The Board also formally adopted LADWP’s “Project PowerHouse” Initiative which has helped bring online over 1,800 units of 100% affordable and permanent supportive housing in support of Mayor Bass’ Executive Directive 1
LOS ANGELES (August 17, 2023) — On Tuesday, the Board of Water and Power took an important step toward spurring economic development throughout the city by approving a policy that will have LADWP’s present and future customers fairly share in the cost of new power infrastructure upgrades located in the public right-of-way for construction projects, commonly known as underground line extensions. Under the previous LADWP policy, the cost of electrical infrastructure upgrades to support the electric service needs for new customers, and customers needing upgrades, is assessed to the first customer, typically a developer, rather than apportioning the upgrade costs to all expected power users that will derive a benefit from the upgraded power infrastructure.
“From the start of my administration, I have been working to remove the bureaucratic red tape and barriers that prevent the building of housing that Los Angeles so desperately needs,” said Mayor Karen Bass. “I commend the LADWP Board for taking important action on policies that may have led to hurdles for development. This action will accelerate the development of affordable and permanent supportive housing as well as reducing the cost of power upgrades in these projects. The City is coordinating across departments to accelerate and reduce the cost of affordable housing throughout Los Angeles.”
Charging the full infrastructure upgrade cost to the first customer requiring the upgrades has been a significant financial burden for many development projects in the City. By apportioning this cost burden and implementing a system to spread out the upgrade cost to all benefitting customers, LADWP will encourage and support the development of new housing and electrification infrastructure, including additional solar and EV chargers.
“Fairly apportioning the often-significant costs to build-out required public right-of-way power infrastructure for development projects in Los Angeles is a policy reform that demonstrates our desire and willingness to ‘Lead with Equity,'” said Cynthia McClain-Hill, President of the Board of Water and Power Commissioners. “Spreading the costs for underground line extensions to all prospective customers that will benefit from them, not simply the first builder, is a fair approach. That’s ‘Leading with Equity.’ That’s not just our belief. It’s our perspective. And it’s the right one.”
Under the newly-adopted policy, LADWP as well as other adjacent customers, would share in the cost of the additional power conduit and structural system upgrades, if they also benefit from the upgrades. The move to amend the former policy reflects the Board of Water and Power Commissioners’ determination to modernize the way LADWP does business to serve the City and its customers’ needs.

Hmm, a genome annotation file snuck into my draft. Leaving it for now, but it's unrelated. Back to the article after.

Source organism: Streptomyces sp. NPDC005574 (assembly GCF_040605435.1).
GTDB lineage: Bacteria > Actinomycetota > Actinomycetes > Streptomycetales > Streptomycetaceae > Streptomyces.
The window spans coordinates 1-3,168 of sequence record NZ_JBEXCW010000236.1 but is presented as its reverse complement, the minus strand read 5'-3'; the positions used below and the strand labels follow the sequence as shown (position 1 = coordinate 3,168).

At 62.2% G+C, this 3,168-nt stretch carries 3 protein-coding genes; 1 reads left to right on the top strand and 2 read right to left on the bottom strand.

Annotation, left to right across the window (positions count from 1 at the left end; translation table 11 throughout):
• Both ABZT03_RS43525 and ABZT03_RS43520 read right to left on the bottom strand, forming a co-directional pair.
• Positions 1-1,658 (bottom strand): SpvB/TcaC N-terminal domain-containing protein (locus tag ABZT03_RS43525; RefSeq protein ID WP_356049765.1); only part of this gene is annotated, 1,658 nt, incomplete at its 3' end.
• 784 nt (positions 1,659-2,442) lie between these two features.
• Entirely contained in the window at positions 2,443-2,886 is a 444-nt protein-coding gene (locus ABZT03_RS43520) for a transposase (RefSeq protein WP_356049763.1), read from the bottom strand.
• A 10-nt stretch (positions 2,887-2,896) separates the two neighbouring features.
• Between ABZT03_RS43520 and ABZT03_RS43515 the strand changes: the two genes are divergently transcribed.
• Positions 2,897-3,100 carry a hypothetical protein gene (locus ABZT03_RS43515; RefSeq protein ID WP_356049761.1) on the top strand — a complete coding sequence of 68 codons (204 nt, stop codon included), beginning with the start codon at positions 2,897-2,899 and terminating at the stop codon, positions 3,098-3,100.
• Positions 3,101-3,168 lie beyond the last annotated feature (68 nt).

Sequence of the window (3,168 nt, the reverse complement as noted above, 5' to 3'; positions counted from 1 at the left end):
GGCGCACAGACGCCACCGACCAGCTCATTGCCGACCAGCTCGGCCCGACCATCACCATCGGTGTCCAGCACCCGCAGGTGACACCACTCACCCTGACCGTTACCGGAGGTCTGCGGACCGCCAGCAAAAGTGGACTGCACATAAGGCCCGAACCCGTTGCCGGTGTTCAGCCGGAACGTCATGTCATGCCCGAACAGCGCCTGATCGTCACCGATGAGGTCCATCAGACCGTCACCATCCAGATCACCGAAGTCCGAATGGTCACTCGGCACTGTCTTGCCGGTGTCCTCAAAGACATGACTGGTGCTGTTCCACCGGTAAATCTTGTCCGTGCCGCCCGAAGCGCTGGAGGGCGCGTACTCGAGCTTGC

“The change to the policy brings LADWP in step with other electric utilities throughout California and is frankly, a win-win for customers and for LADWP,” said Aram Benyamin, LADWP Chief Operating Officer. “We expect to see an uptick of customer-initiated power infrastructure projects throughout the city with the approval of this new approach which will in turn, help us shore up our own electric grid to be more resilient to the modern demands on our power system.”
Separately, the Board also voted to make permanent the practice of LADWP covering the substantial cost of underground line extensions for 100% affordable and permanent supportive housing developments in Los Angeles, in support of the Mayor’s Executive Directive 1. The practice has been the hallmark of LADWP’s successful “Project PowerHouse” Initiative launched in March 2023.
Since its launch, LADWP has received more than two-hundred 100% affordable housing projects with 52 currently in active construction. Project PowerHouse has demonstrated that, by working very closely with affordable housing developers on tight timelines, the preliminary, design, and construction phases of affordable housing project development can be dramatically reduced. In total, LADWP has cut the development review, engineering, and construction timeline by 86%.
Twenty-nine projects since the launch of the Mayor’s Executive Directive 1 have already been placed into service and benefited from the expedited approval timeline of Project PowerHouse. These projects have already provided 1,849 new 100% Affordable or Permanent Supportive Housing units in the City of LA.
STATEMENTS OF SUPPORT:
“VICA would like thank the Commission and the Department of Water and Power for coming up with this creative outside the box style policy change. This policy change will add much housing stock by removing a financial obstacle and encourage economic development by sharing some of the LADWP costs required for customer-initiated projects. This change will also bring LADWP into alignment with other electric utilities throughout the state of California.”
-Stuart Waldman, VICA President
“By sharing costs and resources, LADWP can collaborate with other electric utilities throughout California and drive a more unified and sustainable power distribution strategy. Even more so, the proposed amendment allows LADWP to bear the costs of underground line extension for 100% affordable and permanent supportive housing projects. This alignment supports ongoing initiatives to address homelessness and housing challenges, such as Mayor Bass’ Executive Directive No. 1.”
-Nella McOsker President & CEO Central City Association
LADWP Media Relations: 213-367-1323